Here in Lexington on Third Street at the future home of the Isaac Murphy Memorial Art Garden (IMMAG), guest speaker and IMMAG Board Vice President Thomas Tolliver told us tour-goers about the lavish Kentucky Association grounds that ran nearby. The Kentucky Association was the first established racecourse in the state, and was located near the current intersection of Fifth and Race Streets. Upon its closure, Tolliver noted, parts of its track and clubhouse, where many great African-American jockeys and trainers made their fame, were scavenged for use at Keeneland. Though little trace of the Kentucky Association now remains on-site in the East End, its gates (still reading “KA”) provide Keeneland with its iconic entrance.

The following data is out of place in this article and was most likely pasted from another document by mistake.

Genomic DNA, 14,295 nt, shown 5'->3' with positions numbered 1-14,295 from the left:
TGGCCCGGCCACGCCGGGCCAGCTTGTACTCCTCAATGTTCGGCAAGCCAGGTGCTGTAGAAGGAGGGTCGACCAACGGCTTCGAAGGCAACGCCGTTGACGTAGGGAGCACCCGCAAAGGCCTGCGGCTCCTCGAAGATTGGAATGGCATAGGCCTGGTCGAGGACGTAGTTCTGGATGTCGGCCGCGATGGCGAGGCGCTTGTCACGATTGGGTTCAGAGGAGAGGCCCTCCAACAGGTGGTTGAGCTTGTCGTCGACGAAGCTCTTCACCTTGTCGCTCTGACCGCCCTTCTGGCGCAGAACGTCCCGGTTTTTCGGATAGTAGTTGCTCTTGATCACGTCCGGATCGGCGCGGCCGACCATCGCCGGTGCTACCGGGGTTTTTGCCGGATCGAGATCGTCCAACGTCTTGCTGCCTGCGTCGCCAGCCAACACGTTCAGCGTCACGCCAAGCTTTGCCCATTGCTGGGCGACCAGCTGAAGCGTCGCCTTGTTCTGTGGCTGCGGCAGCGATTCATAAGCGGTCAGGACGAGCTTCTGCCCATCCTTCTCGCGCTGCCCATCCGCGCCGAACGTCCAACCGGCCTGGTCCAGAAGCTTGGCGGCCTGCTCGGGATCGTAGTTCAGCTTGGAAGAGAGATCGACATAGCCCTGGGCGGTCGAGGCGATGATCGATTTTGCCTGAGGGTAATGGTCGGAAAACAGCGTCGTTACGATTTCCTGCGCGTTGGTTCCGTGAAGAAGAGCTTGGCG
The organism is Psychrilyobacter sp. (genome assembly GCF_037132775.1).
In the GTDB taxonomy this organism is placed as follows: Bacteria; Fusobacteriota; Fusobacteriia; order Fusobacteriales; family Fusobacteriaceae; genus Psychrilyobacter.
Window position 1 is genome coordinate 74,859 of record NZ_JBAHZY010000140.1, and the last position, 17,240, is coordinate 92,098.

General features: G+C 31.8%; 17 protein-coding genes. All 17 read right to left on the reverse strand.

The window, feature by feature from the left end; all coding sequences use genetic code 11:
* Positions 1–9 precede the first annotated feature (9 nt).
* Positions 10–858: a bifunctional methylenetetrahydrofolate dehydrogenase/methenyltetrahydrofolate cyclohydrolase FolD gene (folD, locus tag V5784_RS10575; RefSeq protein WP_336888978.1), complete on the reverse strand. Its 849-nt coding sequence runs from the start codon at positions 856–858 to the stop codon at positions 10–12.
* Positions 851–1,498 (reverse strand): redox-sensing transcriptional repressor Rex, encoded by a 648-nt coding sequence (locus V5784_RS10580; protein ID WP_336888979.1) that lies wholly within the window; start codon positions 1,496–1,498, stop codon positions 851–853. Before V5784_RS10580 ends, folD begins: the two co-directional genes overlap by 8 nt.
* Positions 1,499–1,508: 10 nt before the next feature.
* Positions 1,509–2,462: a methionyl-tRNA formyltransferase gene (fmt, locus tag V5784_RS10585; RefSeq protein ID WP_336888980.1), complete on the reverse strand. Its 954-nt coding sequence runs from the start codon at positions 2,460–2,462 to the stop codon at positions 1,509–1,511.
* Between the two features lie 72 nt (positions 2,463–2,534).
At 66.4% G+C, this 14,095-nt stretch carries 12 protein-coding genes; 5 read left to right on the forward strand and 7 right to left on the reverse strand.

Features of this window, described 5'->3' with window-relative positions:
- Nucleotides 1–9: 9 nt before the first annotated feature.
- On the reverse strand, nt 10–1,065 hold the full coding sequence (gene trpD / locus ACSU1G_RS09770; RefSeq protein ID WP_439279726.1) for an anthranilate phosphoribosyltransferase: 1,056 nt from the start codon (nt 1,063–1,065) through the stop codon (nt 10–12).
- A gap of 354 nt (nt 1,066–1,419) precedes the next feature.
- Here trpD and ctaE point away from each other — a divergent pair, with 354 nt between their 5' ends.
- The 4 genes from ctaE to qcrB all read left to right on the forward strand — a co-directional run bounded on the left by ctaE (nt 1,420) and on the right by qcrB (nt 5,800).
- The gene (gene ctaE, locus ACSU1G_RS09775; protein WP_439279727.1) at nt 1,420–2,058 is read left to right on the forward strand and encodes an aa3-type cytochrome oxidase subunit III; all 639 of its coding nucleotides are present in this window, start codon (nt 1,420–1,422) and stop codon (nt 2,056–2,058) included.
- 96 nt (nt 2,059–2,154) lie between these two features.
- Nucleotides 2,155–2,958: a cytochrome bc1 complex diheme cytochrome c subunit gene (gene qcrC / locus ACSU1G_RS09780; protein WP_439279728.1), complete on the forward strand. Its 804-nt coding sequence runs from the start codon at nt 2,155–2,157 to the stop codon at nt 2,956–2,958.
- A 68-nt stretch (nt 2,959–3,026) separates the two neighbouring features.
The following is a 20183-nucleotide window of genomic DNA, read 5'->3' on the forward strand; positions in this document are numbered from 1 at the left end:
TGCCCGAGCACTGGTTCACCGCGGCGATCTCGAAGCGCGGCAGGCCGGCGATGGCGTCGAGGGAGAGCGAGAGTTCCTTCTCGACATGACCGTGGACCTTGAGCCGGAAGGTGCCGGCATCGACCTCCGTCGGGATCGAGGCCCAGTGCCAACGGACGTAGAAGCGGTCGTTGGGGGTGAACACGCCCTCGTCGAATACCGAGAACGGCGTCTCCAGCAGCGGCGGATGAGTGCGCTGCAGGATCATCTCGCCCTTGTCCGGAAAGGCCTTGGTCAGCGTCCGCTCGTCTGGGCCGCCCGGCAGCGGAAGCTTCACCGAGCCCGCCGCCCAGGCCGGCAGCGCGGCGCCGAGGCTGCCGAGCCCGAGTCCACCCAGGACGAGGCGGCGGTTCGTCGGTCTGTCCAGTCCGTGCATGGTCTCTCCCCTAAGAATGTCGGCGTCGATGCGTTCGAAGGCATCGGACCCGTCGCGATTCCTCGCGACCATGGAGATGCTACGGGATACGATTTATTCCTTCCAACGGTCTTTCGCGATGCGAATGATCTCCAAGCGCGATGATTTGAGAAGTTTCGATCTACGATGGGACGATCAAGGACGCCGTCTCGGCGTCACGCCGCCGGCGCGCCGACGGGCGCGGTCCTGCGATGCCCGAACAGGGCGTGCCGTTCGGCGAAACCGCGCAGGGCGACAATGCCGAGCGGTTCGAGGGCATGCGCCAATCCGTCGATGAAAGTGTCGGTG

Perhaps the Association’s most famous nearby resident, the three-time Derby winning black jockey Isaac Murphy, has had his history not so much scavenged as forgotten. Tolliver quoted Affrilachian poet Frank X. Walker: “In Kentucky, [Issac Murphy] is to Lexington what Muhammad Ali is to Louisville,” but while Louisville celebrates Ali, Lexington has mostly ignored Murphy — and others like him. Even the location of Murphy’s opulent home, described as a “mansion” in contemporary newspapers but never photographed, was mostly unknown until recent excavations at the future IMMAG site revealed its foundation.


Thomas Tolliver speaks during the tour. Photo by Laura Webb.

Keeping stories alive

Although at this point restoring spaces like the Kentucky Association racetrack or the Isaac Murphy home is all but impossible, Tolliver argued that this should not be our goal anyway; instead, he emphasized the importance of keeping alive their memories, and the memories of other people and places like them.